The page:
Another week, another smattering of great movies gleaned from across time and space. The week ends with a swashbuckling hero taking on the powers that be in revolutionary France and begins with the heroic work of a latter-day revolutionary in present-day Iran. You’ll be treated to self-portraits by two diminutive visionaries, one of whom happens to be one of the most compelling protagonists to appear onscreen in the last couple of years and another who happens to be Prince. Meanwhile, the Latin American series continues its trip around the Western hemisphere with a stop in Mexico City. The time to visit the film series is always, and this week is no exception.
2011. Iran. Dir. Jafar Panahi. Documentary. 75 min. Wednesday, Sept. 26., 8 p.m., $5.
Or is it? One of the best film stories of the new decade also turns out to be one of its best films. Arrested in 2009 for the production of subversive films, Iranian auteur Jafar Panahi “(The White Balloon, Offside)”was put on house arrest and banned from writing or directing new films. But with a little help from his friends and, an iPhone, among other things, he created this “effort,” which was in turn smuggled out of the country on a flash drive hidden in a birthday cake, just in time to take last ear’s Cannes Film Festival by storm. Remarkably, it’s one of the great protest films of recent years. Drawing on all the fluid narrative ingenuity that’s made the Iranian New Wave an international phenomenon from the 1990s to the present day (see: Kiaristami, Abbas), Panahi’s film morphs from a playful study in the boredom of oppression into a sweeping allegory for political action. A lot has been risked to bring you one of our decades’s definitive statements of media and power, so don’t, don’t, don’t miss out. If you’re somehow still unconvinced, Panahi has a pet iguana that gives the dog from “The Artist” a run for its bacon bits.
2011. Mexico. Dir. Iria Gomez Conchiero. With Gabino Rodriguez. 107 min. Thursday, Sept. 27., 8 p.m., FREE.
Oh, the teenage years! With all those hormones, that boredom, and so much time, what’s a youth to do? In this neorealist-inflected drama, director Conchiero supplies the answer, which may or may not have something to do with armed robbery. Taking a page from the likes of John Huston’s “The Asphalt Jungle” and Michael Mann’s “Heat,” Conchiero understands that the key to a good heist film is strong characters and relationships. You might be majoring in econ now, but remember, it’s never too late to relive your criminal youth.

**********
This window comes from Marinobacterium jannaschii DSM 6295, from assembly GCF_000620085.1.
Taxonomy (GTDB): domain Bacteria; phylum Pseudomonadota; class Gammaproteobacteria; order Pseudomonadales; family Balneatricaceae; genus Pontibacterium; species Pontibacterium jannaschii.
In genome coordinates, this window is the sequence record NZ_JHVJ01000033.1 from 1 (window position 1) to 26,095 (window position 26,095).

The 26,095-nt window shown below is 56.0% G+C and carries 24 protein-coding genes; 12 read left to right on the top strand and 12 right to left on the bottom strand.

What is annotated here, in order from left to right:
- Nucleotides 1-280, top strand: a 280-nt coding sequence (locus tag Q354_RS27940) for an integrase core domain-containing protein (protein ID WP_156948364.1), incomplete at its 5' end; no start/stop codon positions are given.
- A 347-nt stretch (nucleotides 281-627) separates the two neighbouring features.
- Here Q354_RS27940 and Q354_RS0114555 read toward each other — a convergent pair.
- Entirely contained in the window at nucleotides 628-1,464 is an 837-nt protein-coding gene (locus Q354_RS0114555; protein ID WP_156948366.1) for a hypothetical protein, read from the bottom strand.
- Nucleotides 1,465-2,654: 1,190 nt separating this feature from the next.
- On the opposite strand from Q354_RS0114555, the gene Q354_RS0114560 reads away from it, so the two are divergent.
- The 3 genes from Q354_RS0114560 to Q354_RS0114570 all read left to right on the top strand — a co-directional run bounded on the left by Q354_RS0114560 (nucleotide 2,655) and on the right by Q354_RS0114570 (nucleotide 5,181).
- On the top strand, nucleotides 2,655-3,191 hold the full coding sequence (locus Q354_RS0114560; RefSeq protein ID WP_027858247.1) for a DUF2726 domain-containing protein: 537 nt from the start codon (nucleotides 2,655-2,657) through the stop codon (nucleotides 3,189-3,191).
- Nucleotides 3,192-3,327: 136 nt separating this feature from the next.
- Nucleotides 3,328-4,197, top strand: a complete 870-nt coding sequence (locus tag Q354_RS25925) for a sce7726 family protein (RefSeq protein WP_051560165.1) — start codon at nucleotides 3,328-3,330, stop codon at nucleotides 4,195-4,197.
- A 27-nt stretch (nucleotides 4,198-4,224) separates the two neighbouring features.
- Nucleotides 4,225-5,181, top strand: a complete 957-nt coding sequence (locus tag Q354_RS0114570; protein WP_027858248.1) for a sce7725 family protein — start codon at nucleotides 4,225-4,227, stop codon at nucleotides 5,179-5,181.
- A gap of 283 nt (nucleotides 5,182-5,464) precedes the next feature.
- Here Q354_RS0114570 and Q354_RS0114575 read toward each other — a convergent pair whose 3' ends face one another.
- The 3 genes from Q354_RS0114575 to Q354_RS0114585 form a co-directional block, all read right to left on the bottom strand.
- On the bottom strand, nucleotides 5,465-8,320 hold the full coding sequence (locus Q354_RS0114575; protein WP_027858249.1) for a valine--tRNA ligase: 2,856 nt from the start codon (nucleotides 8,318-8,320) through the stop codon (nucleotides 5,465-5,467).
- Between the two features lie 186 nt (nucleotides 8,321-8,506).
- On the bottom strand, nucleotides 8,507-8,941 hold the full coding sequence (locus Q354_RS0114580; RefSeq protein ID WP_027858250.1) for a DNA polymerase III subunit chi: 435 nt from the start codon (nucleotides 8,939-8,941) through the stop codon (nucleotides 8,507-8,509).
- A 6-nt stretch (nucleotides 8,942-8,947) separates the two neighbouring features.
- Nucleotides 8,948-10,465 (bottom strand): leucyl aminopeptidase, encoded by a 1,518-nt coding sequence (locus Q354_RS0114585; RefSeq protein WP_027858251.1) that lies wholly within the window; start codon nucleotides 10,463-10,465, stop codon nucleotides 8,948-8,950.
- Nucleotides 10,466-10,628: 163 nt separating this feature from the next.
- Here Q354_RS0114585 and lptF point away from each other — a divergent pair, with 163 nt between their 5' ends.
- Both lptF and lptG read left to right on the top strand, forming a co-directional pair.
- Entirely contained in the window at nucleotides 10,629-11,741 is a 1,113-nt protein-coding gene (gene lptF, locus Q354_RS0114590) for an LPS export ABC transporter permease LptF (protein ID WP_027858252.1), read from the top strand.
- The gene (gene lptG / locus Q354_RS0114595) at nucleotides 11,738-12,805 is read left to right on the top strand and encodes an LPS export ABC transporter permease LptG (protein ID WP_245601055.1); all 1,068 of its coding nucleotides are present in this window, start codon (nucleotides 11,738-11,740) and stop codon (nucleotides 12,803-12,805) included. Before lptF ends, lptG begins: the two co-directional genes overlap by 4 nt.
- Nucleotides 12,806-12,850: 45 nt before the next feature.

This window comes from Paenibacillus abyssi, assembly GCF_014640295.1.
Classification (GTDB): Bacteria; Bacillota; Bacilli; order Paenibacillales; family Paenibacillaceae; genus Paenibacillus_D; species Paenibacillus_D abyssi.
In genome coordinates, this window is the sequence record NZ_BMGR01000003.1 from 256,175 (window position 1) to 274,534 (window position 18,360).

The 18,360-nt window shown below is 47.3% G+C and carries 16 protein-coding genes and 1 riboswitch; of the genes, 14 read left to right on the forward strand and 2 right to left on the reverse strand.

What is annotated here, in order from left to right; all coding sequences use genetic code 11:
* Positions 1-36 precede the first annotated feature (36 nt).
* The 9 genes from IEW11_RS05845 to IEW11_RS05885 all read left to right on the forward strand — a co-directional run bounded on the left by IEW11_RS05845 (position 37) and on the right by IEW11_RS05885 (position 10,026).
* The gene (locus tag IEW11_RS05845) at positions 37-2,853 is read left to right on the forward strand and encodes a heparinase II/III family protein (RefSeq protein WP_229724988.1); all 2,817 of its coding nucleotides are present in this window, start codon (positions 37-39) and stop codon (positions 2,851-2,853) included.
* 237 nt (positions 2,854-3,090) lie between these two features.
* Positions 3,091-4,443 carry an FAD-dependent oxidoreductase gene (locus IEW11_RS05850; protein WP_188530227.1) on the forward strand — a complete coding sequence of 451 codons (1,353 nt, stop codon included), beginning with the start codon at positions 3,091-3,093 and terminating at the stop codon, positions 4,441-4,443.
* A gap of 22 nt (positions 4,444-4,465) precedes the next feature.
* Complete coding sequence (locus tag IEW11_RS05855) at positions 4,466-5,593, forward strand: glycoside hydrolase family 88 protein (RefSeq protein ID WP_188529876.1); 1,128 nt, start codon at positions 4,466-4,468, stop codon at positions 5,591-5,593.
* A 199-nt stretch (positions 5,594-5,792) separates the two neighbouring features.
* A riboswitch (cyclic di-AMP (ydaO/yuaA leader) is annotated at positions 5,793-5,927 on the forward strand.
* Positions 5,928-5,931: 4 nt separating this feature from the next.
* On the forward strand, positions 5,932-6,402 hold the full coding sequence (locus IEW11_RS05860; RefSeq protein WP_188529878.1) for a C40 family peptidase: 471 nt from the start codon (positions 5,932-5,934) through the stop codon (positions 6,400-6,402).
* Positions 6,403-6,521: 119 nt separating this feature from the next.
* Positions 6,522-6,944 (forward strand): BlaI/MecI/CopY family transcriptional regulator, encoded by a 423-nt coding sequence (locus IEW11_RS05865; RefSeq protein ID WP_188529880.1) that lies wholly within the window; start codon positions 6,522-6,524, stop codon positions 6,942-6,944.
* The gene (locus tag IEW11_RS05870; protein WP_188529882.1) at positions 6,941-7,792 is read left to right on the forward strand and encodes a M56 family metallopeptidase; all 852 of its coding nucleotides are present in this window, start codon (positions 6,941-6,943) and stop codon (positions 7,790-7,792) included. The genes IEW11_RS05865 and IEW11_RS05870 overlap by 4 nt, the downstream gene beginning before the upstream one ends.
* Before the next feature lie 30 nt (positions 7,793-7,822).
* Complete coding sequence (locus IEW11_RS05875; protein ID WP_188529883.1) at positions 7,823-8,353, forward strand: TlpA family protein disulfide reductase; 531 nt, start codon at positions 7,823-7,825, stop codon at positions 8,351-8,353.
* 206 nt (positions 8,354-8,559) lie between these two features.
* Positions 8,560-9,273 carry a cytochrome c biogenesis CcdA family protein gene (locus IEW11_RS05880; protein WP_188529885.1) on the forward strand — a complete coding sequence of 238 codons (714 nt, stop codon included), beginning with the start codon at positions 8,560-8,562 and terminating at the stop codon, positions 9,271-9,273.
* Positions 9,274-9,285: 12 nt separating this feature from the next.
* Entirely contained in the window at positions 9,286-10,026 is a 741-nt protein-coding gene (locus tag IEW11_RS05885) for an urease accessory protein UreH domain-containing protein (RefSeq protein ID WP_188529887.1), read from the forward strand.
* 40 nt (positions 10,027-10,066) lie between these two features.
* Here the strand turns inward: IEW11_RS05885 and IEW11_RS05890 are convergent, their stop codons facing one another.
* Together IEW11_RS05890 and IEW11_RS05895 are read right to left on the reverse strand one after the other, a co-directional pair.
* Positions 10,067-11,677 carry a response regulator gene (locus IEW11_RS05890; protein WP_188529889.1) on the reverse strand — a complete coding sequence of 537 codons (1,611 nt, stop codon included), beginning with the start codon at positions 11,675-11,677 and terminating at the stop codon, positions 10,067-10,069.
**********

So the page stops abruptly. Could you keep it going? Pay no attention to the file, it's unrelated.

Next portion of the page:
1984. USA. Dir. Albert Magnoli. With Prince, The Revolution, Appolonia Kotero. 111 min. Friday, Sept. 28., 8 p.m., $5.
This Friday, take an exotic trip to wild, wonderful Minneapolis to meet Prince: composer, multi-instrumentalist, and five feet two inches of raw sex. Have you heard of him? He’s like Willy Wonka with more guitar and far less asexuality. Prepare to enjoy the melodramatic machinations of stardom, concert footage of the very highest order, and a soundtrack that still stands as one of the great albums of the 1980s. Don’t, don’t, don’t miss this opportunity to experience the Artist Formerly Known as Prince back when he was Currently Known as Prince.
1952. USA. Dir. George Sidney. With Stewart Granger, Janet Leigh. 115 min. Saturday, Sept. 29, 8 p.m., FREE.
Sometimes the time comes to vicariously hop around elaborate sets and poke things with swords. That time is this Saturday. Stewart Granger, the Errol Flynn of the 1950s, will take you on an adventure around 18th-century Hollywood “France.” Based on a novel by adventure standby and Hollywood goldmine Rafael Sabatini (“Captain Blood,” “The Sea Hawk”), this promises to be a swashbuckler that truly earns the title.